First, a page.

Although the U.S. economy has recently shown a few signs of life, the nation's banking industry is still being battered by weak earnings and increasing problems with asset quality.
Aggregate profits at District banks surprisingly rose in the second quarter, albeit by a modest amount. Return on average assets (ROA) increased four basis points to 0.22 percent. For U.S. peer banks (banks with average assets of less than $15 billion), the news was not even remotely good: ROA declined another 21 basis points to -0.30 percent. For both District and U.S. peer banks, the weakest performers were banks in the $1 billion to $15 billion asset range; excluding them, ROA was 0.65 percent at District banks and 0.15 percent at U.S. peers.
The profitability improvement at District banks was driven by a slight uptick in the net interest margin (NIM), which increased three basis points to 3.66 percent. Net non-interest expense also declined, which more than offset the modest increase in loan loss provisions. The average NIM at U.S. peer banks also rose, but that increase was dwarfed by a large increase in the loan loss provision ratio and a moderate increase in the net non-interest expense ratio.
Loan loss provisions as a percent of average assets increased three basis points to 0.93 percent at District banks in the second quarter. For U.S. peer banks, the hike was more substantial, as the LLP ratio rose 18 basis points to 1.49 percent. Despite the additions to reserves, the coverage ratio fell again at both sets of banks. At the end of the second quarter, District banks had 70 cents reserved for every dollar of nonperforming loans, down 4 cents from the prior quarter and 20 cents from a year ago. At U.S. peer banks, the coverage ratio declined 3 cents from the first quarter and stood 22 cents below its year-ago level.
As indicated by the increasing loan loss provisions and declining coverage ratios, asset quality continues to worsen at both sets of banks. Nonperforming loans as a percentage of total loans hit 2.44 percent at District banks in the second quarter, up 25 basis points from the first quarter and 91 basis points from a year ago. For U.S. peer banks, the picture is bleaker, as 3.77 percent of loans were nonperforming at the end of the second quarter, up 46 basis points from the first quarter and 185 basis points from the second quarter of 2008. All major categories of loans (commercial, consumer and real estate) had higher delinquencies in the second quarter at both sets of banks.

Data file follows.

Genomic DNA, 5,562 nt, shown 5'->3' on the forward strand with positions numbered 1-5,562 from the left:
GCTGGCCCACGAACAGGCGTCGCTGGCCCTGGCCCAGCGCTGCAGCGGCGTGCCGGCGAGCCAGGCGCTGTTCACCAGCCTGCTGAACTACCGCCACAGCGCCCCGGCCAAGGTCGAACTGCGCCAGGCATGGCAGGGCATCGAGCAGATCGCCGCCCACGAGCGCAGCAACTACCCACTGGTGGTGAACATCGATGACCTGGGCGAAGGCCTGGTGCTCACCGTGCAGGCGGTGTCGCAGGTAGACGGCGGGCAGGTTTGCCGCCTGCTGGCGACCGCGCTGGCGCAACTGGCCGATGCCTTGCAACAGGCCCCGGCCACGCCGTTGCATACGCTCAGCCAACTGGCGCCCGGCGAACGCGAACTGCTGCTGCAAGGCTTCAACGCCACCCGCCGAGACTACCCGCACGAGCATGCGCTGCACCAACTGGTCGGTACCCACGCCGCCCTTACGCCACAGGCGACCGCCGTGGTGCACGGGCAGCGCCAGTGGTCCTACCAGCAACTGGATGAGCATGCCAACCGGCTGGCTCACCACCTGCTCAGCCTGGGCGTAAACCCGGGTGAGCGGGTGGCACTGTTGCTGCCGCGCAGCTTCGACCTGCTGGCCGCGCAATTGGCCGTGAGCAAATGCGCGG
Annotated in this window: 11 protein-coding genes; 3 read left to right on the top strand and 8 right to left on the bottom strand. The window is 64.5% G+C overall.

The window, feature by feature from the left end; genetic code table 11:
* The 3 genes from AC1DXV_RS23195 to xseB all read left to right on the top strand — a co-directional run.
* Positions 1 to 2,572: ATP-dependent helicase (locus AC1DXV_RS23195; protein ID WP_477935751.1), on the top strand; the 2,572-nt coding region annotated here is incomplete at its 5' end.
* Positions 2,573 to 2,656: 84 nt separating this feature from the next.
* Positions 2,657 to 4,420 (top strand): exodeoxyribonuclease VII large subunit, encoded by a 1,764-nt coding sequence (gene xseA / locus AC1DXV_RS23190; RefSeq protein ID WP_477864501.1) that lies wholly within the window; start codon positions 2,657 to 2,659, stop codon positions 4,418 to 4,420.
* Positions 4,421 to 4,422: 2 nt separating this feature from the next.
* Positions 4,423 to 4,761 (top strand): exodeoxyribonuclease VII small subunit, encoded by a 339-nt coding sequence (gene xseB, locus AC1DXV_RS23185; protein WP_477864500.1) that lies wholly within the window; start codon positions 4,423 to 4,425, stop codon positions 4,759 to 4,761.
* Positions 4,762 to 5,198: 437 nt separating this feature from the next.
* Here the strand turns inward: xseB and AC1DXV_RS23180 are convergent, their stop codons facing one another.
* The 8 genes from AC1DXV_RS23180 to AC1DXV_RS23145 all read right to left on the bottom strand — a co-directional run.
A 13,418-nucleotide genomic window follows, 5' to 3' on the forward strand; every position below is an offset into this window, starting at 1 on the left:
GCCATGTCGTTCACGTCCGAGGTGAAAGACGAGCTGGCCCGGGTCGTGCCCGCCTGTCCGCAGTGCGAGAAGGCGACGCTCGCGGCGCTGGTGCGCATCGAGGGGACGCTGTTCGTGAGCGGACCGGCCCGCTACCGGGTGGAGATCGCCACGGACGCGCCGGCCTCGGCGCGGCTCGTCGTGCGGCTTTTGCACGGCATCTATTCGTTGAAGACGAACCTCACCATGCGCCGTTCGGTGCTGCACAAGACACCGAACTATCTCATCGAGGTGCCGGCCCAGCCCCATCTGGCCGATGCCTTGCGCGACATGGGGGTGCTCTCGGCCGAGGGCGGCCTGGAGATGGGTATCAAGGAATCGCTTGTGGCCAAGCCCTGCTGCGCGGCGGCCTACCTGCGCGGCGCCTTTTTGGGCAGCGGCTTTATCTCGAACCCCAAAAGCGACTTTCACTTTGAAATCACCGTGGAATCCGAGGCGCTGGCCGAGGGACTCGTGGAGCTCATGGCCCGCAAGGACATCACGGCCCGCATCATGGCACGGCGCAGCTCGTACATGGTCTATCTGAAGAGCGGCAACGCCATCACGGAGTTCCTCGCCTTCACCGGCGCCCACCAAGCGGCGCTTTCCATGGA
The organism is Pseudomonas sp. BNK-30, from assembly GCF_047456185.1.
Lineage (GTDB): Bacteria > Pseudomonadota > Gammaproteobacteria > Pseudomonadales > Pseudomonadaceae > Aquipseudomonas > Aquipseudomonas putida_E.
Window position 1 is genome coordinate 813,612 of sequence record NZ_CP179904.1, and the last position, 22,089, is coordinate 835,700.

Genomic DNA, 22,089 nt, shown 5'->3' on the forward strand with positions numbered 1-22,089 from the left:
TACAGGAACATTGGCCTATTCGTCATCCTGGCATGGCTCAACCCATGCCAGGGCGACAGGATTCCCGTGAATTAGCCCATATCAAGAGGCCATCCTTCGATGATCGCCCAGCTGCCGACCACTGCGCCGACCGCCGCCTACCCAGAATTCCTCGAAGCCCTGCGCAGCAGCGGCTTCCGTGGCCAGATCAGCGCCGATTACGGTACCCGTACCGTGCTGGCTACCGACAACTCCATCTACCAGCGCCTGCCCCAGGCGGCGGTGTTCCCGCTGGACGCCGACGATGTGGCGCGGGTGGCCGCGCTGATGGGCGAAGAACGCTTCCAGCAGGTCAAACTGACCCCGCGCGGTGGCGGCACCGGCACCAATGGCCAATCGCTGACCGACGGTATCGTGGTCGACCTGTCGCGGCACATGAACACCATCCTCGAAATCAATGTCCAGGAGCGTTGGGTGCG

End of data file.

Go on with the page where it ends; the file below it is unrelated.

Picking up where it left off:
Commercial real estate (CRE) lending continues to be the area of greatest concern. CRE loans make up almost half of total loans at District and U.S. peer banks. Therefore, problems in this sector have a major effect on overall results. Within CRE, construction and land development (CLD) loans are the most troubled. In the District, 7.35 percent of CLD loans were nonperforming at the end of the second quarter. For U.S. peer banks, the ratio topped 13 percent. Poor CLD loan performance is spread among banks of all sizes; District banks with assets of less than $1 billion had a 6.46 percent nonperforming ratio.
This tough environment has not had a substantial effect on regulatory capital thus far. At the end of the second quarter, just six banks (out of 689) failed to meet at least one of the regulatory minimums. District banks averaged a Tier 1 leverage ratio of 8.94 percent, well above the 4 percent minimum for that ratio.
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